Imagine being smart. Really smart. HaHa. Just kidding. You are smart.
Imagine being super intelligent, a brainiac extraordinaire.
Imagine being autistic.
Imagine being Temple Grandin.
Ms Grandin is a fascinating woman. She has accomplished a great deal, on many levels, and possesses a stunning command of two areas dear to her heart: autism and animal science. Two utterly disparate subjects, you’d think. But, no. Temple Grandin not only colours outside the lines, but, moves them around, if necessary.
Mary Temple Grandin was born on August 29, 1947, in Boston, Massachusetts. At the age of two years, Grandin’s parents were told she was autistic and recommended she be institutionalized. Her mother refused.
Instead, Mrs Grandin arranged for her daughter to engage in long-term speech therapy and hired a caregiver who played with her, talked to her and kept her from retreating into herself. Mrs Grandin also read to her daughter, sometimes for hours at a time. Finally, at the age of four years, Temple Grandin began to speak. There is no doubt in my mind that her mother’s devotion had a hand in this.
Ms Grandin was an outsider throughout her elementary and high school years. Children can be very cruel, and because she was “different,” they teased her. How difficult that must have been! But, despite her social anxiety, lack of social skills and bullying by her peers, Temple Grandin, with great determination, made it through elementary, middle and high schools. She then went on to earn a psychology degree, a master’s and a doctorate, both in animal science. All I can say is, Wow! Very impressive, indeed.
She began working as a consultant to large slaughterhouses, her goal being the improvement of the animals’ quality of life. Her observations of cattle on their way to the processing plants and their subsequent fear, motivated Ms Grandin to redesign the walkways and chutes via which the animals travel in their final moments. It is very interesting to note that she is able to see the world through the animals’ eyes and has stated that many of their fears mirror her own.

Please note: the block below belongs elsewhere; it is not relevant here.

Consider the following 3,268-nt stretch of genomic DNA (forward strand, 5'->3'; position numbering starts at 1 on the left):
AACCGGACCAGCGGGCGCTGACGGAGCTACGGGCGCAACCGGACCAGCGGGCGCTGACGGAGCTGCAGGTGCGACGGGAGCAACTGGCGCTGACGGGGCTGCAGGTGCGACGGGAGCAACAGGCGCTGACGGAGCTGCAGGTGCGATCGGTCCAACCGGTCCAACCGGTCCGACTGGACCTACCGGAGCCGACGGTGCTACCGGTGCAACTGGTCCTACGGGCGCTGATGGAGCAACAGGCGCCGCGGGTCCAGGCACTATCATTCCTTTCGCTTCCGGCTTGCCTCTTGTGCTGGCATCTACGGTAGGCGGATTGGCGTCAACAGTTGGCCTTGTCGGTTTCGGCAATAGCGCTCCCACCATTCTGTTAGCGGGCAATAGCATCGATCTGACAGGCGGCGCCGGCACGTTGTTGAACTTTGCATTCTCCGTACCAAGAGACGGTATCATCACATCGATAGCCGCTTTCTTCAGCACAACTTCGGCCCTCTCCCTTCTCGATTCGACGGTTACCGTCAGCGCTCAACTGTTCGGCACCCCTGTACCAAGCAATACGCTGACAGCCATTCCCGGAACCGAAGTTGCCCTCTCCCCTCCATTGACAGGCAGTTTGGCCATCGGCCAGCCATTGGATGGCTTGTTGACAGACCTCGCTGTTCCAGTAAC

Ms Grandin has said she has no interested in emotional issues, nor being part of a relationship. And yet, she knows how animals feel. Mostly because they react the same way she does to the same outside stimuli. This is quite intriguing to me. She finds normal-level noises to be overwhelmingly loud and coping with changes in her daily routine are almost impossible. She does not like to be in social situations and likens it to being “an anthropologist on Mars.” (Dr Oliver Sacks used this description as the title of his 1995 book.)
Temple Grandin has allowed us to have a closer look at the world of an adult autistic person. Her frankness, her understanding of animals, her willingness to write about her life and her readiness to open herself to us, is counterintuitive to the essence of her instincts. She is truly a brave, brave woman.
“You can design a mind to be more social [or] more interested in things. And if we didn’t have people more interested in things, we wouldn’t even have a phone to talk on.” ~Temple Grandin
I strongly urge you to watch this video of Temple Grandin giving a TED talk.